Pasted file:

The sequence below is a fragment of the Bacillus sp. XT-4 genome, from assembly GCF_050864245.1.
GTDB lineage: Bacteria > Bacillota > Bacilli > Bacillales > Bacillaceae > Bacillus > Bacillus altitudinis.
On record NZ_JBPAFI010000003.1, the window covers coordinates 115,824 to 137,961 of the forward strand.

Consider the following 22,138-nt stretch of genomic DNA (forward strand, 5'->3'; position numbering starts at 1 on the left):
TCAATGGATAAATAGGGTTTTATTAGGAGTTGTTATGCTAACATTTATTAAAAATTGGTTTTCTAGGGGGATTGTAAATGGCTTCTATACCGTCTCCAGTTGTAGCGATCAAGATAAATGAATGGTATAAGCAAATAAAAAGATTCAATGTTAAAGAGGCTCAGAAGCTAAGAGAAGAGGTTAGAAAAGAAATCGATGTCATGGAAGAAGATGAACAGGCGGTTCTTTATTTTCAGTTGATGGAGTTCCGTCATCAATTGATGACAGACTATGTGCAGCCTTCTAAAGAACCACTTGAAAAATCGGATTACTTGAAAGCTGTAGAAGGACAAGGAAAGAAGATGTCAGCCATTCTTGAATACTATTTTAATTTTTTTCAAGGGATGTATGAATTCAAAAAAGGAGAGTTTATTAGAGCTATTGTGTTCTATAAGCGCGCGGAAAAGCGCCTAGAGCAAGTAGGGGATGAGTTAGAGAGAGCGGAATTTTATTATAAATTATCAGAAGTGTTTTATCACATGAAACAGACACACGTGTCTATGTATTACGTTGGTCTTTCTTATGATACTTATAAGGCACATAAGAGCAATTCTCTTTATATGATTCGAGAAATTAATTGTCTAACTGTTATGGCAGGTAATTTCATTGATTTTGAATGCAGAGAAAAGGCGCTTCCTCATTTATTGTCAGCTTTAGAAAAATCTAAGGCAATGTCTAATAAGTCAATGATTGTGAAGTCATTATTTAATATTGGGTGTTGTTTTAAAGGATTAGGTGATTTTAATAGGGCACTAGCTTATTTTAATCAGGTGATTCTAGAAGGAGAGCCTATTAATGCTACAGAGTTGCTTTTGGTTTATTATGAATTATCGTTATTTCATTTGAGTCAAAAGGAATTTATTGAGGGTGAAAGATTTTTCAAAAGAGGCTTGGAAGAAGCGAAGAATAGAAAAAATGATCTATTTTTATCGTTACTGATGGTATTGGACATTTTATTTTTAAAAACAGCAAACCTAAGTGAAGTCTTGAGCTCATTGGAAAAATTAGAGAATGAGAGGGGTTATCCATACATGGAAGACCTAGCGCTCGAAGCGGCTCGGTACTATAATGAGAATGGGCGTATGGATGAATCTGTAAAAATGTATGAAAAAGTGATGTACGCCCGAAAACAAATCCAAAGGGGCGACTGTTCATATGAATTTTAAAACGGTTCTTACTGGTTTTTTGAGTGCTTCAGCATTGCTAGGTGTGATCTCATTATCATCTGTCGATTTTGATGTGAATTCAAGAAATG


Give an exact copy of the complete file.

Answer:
The sequence below is a fragment of the Bacillus sp. XT-4 genome, from assembly GCF_050864245.1.
GTDB lineage: Bacteria > Bacillota > Bacilli > Bacillales > Bacillaceae > Bacillus > Bacillus altitudinis.
On record NZ_JBPAFI010000003.1, the window covers coordinates 115,824 to 137,961 of the forward strand.

Consider the following 22,138-nt stretch of genomic DNA (forward strand, 5'->3'; position numbering starts at 1 on the left):
TCAATGGATAAATAGGGTTTTATTAGGAGTTGTTATGCTAACATTTATTAAAAATTGGTTTTCTAGGGGGATTGTAAATGGCTTCTATACCGTCTCCAGTTGTAGCGATCAAGATAAATGAATGGTATAAGCAAATAAAAAGATTCAATGTTAAAGAGGCTCAGAAGCTAAGAGAAGAGGTTAGAAAAGAAATCGATGTCATGGAAGAAGATGAACAGGCGGTTCTTTATTTTCAGTTGATGGAGTTCCGTCATCAATTGATGACAGACTATGTGCAGCCTTCTAAAGAACCACTTGAAAAATCGGATTACTTGAAAGCTGTAGAAGGACAAGGAAAGAAGATGTCAGCCATTCTTGAATACTATTTTAATTTTTTTCAAGGGATGTATGAATTCAAAAAAGGAGAGTTTATTAGAGCTATTGTGTTCTATAAGCGCGCGGAAAAGCGCCTAGAGCAAGTAGGGGATGAGTTAGAGAGAGCGGAATTTTATTATAAATTATCAGAAGTGTTTTATCACATGAAACAGACACACGTGTCTATGTATTACGTTGGTCTTTCTTATGATACTTATAAGGCACATAAGAGCAATTCTCTTTATATGATTCGAGAAATTAATTGTCTAACTGTTATGGCAGGTAATTTCATTGATTTTGAATGCAGAGAAAAGGCGCTTCCTCATTTATTGTCAGCTTTAGAAAAATCTAAGGCAATGTCTAATAAGTCAATGATTGTGAAGTCATTATTTAATATTGGGTGTTGTTTTAAAGGATTAGGTGATTTTAATAGGGCACTAGCTTATTTTAATCAGGTGATTCTAGAAGGAGAGCCTATTAATGCTACAGAGTTGCTTTTGGTTTATTATGAATTATCGTTATTTCATTTGAGTCAAAAGGAATTTATTGAGGGTGAAAGATTTTTCAAAAGAGGCTTGGAAGAAGCGAAGAATAGAAAAAATGATCTATTTTTATCGTTACTGATGGTATTGGACATTTTATTTTTAAAAACAGCAAACCTAAGTGAAGTCTTGAGCTCATTGGAAAAATTAGAGAATGAGAGGGGTTATCCATACATGGAAGACCTAGCGCTCGAAGCGGCTCGGTACTATAATGAGAATGGGCGTATGGATGAATCTGTAAAAATGTATGAAAAAGTGATGTACGCCCGAAAACAAATCCAAAGGGGCGACTGTTCATATGAATTTTAAAACGGTTCTTACTGGTTTTTTGAGTGCTTCAGCATTGCTAGGTGTGATCTCATTATCATCTGTCGATTTTGATGTGAATTCAAGAAATG